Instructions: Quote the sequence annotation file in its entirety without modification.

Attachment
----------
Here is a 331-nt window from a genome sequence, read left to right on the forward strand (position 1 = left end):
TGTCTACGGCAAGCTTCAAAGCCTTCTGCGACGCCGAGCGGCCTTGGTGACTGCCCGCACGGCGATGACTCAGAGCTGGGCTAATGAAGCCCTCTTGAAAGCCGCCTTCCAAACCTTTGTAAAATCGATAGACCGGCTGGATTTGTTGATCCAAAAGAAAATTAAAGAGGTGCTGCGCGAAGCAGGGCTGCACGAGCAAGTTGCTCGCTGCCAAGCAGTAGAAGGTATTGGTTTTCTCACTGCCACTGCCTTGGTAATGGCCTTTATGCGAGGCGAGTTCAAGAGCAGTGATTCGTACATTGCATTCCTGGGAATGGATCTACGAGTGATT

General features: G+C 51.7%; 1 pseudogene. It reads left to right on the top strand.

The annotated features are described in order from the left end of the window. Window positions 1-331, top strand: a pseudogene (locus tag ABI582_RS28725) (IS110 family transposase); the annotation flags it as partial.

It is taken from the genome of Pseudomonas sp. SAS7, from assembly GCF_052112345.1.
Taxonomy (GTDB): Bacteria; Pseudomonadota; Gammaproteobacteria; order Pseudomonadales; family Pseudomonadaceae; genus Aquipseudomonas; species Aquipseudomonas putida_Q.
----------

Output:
Here is a 331-nt window from a genome sequence, read left to right on the forward strand (position 1 = left end):
TGTCTACGGCAAGCTTCAAAGCCTTCTGCGACGCCGAGCGGCCTTGGTGACTGCCCGCACGGCGATGACTCAGAGCTGGGCTAATGAAGCCCTCTTGAAAGCCGCCTTCCAAACCTTTGTAAAATCGATAGACCGGCTGGATTTGTTGATCCAAAAGAAAATTAAAGAGGTGCTGCGCGAAGCAGGGCTGCACGAGCAAGTTGCTCGCTGCCAAGCAGTAGAAGGTATTGGTTTTCTCACTGCCACTGCCTTGGTAATGGCCTTTATGCGAGGCGAGTTCAAGAGCAGTGATTCGTACATTGCATTCCTGGGAATGGATCTACGAGTGATT

General features: G+C 51.7%; 1 pseudogene. It reads left to right on the top strand.

The annotated features are described in order from the left end of the window. Window positions 1-331, top strand: a pseudogene (locus tag ABI582_RS28725) (IS110 family transposase); the annotation flags it as partial.

It is taken from the genome of Pseudomonas sp. SAS7, from assembly GCF_052112345.1.
Taxonomy (GTDB): Bacteria; Pseudomonadota; Gammaproteobacteria; order Pseudomonadales; family Pseudomonadaceae; genus Aquipseudomonas; species Aquipseudomonas putida_Q.